A seductive love story, political drama and a mix of historical figures will all come together 7:30 p.m. Feb. 1-2 and 8-9 in the Musical Arts Center’s first opera of the semester, “Giulio Cesare.”
This Italian opera, set in 48 B.C. ancient Egypt, tells the story of Cleopatra and Julius Caesar.
Caesar is attempting to add Egypt to the Roman Empire. This becomes complicated because Ptolemy, Cleopatra’s dishonorable brother, has seized the throne. Caesar must side with either Ptolemy or the seductive Cleopatra, who easily entices Caesar into getting whatever she desires.
Considered one of Handel’s most beloved operas, conductor Gary Thor Wedow said the music, iconic characters and dramatic plot make “Giulio Cesare” different and full of unexpected twists and turns.
“It’s beautiful music," Wedow said. "It’s a feast for the ear, for the eye. I think it’s something that will inspire you to get out of yourselves, to be transported to another place, to another time.”
This opera, first performed in the 1700s, features baroque music that is among some of Handel’s best, Wedow said. Stage director Robin Guarino said the prominent music combined with the drama makes “Giulio Cesare” a gorgeous production.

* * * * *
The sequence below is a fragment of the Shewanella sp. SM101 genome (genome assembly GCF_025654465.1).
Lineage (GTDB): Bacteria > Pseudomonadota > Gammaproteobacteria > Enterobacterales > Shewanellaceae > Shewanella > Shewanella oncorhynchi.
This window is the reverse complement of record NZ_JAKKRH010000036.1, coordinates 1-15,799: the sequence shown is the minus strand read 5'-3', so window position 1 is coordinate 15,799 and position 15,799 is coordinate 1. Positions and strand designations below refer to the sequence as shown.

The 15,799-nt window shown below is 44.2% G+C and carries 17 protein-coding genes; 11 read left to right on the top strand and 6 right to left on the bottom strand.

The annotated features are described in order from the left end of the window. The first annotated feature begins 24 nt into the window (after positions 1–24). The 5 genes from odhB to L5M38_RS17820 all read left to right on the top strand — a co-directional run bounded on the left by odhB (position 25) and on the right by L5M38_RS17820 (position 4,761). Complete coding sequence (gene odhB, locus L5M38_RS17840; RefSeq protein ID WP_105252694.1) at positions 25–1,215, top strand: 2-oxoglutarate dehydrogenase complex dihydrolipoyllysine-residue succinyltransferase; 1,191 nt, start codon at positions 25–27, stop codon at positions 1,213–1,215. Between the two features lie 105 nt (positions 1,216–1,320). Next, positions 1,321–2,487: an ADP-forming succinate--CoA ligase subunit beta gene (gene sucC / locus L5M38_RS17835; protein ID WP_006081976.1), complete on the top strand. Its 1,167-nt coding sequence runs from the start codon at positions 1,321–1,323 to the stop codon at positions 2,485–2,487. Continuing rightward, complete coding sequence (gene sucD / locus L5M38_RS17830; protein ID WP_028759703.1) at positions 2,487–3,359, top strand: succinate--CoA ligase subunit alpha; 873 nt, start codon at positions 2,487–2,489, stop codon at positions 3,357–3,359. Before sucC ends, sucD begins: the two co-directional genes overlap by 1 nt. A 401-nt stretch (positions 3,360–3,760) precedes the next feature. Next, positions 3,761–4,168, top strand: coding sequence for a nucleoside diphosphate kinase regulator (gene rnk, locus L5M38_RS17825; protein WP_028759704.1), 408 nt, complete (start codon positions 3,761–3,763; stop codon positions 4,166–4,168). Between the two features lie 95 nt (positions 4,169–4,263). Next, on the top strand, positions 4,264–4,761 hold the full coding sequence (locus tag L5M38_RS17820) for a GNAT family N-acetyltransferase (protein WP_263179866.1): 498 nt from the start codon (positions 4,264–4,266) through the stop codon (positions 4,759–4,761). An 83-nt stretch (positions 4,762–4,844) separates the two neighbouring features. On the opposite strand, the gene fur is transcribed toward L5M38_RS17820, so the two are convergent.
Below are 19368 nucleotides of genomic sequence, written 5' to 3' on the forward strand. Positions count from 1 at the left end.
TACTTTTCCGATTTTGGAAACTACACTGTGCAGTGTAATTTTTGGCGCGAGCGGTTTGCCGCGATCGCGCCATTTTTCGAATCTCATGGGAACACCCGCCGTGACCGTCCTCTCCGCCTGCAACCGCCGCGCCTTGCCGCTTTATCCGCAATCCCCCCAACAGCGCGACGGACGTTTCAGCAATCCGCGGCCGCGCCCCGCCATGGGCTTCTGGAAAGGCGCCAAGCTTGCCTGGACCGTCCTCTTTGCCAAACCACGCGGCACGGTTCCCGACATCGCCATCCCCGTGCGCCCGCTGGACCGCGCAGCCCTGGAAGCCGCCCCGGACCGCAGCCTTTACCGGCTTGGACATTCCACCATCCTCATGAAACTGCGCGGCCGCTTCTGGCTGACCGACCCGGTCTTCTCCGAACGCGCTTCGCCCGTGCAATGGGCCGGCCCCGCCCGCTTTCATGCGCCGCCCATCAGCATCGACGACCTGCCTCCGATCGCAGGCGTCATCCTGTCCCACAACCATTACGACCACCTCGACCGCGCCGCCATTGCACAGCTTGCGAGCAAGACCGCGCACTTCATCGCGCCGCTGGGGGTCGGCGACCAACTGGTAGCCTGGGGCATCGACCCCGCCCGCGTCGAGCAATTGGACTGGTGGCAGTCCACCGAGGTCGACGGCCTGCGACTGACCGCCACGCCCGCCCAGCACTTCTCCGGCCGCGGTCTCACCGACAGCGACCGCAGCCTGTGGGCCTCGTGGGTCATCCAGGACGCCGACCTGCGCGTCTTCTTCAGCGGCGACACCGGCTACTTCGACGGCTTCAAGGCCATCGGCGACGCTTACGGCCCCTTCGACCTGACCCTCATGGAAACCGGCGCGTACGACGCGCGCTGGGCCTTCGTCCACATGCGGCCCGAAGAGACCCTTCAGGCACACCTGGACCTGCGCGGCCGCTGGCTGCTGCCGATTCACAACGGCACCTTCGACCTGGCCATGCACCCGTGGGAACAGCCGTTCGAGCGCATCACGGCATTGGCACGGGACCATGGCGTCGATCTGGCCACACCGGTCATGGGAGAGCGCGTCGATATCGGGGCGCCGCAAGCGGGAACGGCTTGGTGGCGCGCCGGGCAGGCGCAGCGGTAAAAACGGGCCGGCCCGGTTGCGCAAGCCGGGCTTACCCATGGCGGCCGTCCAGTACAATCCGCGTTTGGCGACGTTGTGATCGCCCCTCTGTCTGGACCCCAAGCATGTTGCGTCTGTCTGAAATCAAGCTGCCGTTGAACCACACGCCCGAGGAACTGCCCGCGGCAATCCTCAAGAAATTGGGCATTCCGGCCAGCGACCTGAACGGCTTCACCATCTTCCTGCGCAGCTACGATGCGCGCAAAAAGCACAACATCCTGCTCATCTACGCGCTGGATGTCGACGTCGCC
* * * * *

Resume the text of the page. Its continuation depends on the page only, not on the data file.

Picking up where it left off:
“It has a fantastic story, and the music is wonderful and it’s a very dramatic piece that’s very well-written in terms of the storytelling and the drama,” Guarino said.
Senior Virginia Mims, one of the actresses playing Cleopatra in the production, said her character is one of the most complex she has ever played, with personal objectives and emotional depth. Mims said this is also the most singing she has done on stage by herself, which offers many exciting opportunities.
“I think the audience is going to walk away from this production feeling like they can see themselves in the characters a little bit,” Mims said. “It’s very emotionally relatable in certain ways, and the music is gorgeous.”
Guarino said the baroque style music of the opera and the complex characters allow young professionals to develop their characters musically and as individuals. In addition, Guarino said the creative team brings the visual concepts of the opera to life on stage, which adds a great deal to the production.
“It’s musically and dramatically done on a very high level,” Guarino said. “I think it’s a great opportunity to see this work and to see the level of talent IU brings to it both in the creative team but also in the students.”
Between the cast, music and visuals, Mims said the production has been an incredibly rewarding experience.
“I think you’re gonna walk away feeling like you had a human connection and a human experience watching us perform in a way that can really connect people together,” she said.
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